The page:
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No, God led them through, with specific plans. It wasn’t on dry land that He showed up, proving once more that He was with them in this journey. While we don’t see much hesitancy here from the people as we do the first go ’round with Moses, I cannot help but think they are calling to mind the stories they’d heard from the prior crossing.

Even when we recall past faithfulness on God’s part, it’s hard to not desire the dry ground to walk on. It’s easier to walk on dry ground, what we believe to be sure footing and stability. We are able to see it for ourselves and know the path before us. But here God is, calling us to the river once more, to walk through the physical representation of Living Water for our lives to reach the Promised Land. He calls us to obediently walk through that water with Him, knowing His strength in it is far more than anything we can accomplish on dry ground.

Because let’s be honest, dry ground is good for nothing. You can’t till it, it doesn’t bear fruit, it’s not fertile and it most definitely will not take seed. But we go after dry ground, we long for it rather than the trust of the river…crossing the unknown with our only surety being that the Living Water is with us, flowing around us.

The more I am called to cross over waters the more I am seeing He is taking me through them to the land He promised. While dry ground may bring stability for a season, the damage of the drought will far outweigh the fears silenced in obedience.

Stomach Bugs, the Wilderness, and His Presence

Recently my nephews both were on the sick bed with the stomach bug circulating around. One of them reacted a bit differently to the suffering by writhing around and wailing, “Why me Lord? WHY?!” (I have no idea where he gets the dramatics from, none whatsoever)

It got me thinking that I often (non-verbally) have the same reaction to anything that makes me uncomfortable, shifts my plans, or that just isn’t what I had in mind.

If I am really honest, I look alot more like the Israelites that Moses was consistently frustrated by in the wilderness than I do Moses up on the mountain with God.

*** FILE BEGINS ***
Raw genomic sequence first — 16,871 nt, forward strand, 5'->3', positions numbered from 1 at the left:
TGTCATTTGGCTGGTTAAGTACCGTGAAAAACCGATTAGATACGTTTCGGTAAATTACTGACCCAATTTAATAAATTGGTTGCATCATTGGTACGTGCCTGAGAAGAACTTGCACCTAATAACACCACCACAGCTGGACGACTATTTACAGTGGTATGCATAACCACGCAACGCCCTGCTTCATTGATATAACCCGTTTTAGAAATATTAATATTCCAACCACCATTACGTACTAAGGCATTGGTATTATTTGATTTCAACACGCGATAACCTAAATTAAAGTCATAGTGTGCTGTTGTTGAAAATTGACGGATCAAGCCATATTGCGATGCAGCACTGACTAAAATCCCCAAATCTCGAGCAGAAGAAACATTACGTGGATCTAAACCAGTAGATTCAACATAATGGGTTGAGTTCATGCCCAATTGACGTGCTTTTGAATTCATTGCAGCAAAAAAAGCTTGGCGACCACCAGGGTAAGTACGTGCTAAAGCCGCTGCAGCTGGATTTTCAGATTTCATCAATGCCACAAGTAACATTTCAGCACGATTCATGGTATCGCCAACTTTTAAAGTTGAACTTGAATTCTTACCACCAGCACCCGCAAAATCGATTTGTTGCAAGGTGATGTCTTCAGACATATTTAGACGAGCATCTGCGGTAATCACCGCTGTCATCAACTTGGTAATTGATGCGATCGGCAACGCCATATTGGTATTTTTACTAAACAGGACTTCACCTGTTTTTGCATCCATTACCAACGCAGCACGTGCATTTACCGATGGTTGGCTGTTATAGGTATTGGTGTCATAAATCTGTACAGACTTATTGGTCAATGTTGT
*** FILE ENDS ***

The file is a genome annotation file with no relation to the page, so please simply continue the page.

God’s feeling far from me? I make work, friends, my plans idols instead. I do my own thing and point to His absence of presence in my life. (Which is NEVER the actual truth)

God’s not providing what I want? I complain about thirst or bread that I didn’t do anything to deserve and say it was better to have been a slave than where I currently find myself, which is with Him.

God has given me opportunity after opportunity and now He’s allowing my choice, my stubbornness to take me on without Him? Oh then, that’s when I say “You wait just a minute. I am not going anywhere without Your Presence.” While I believe that He’s going to rubber stamp my plans, my way of doing things.

As much as I want to judge the Israelites for their moaning, complaining and stiff-neckedness I find that especially when God says “Well have it your way then. I’m not in this,” is when I want His Presence. When He says He will not go with me into this is when I yearn all the more for Him.

Something I forget is that He is always with me, and will never depart from me. He won’t be okay with the choices I make without His counsel and guiding, He won’t approve that in my life, no matter how much I try to manipulate Him or the circumstances. Even in the midst of the wilderness, when I am given nothing but provision from Him, protection by Him and guidance in my journey I want to do it my way, managing His will for my life.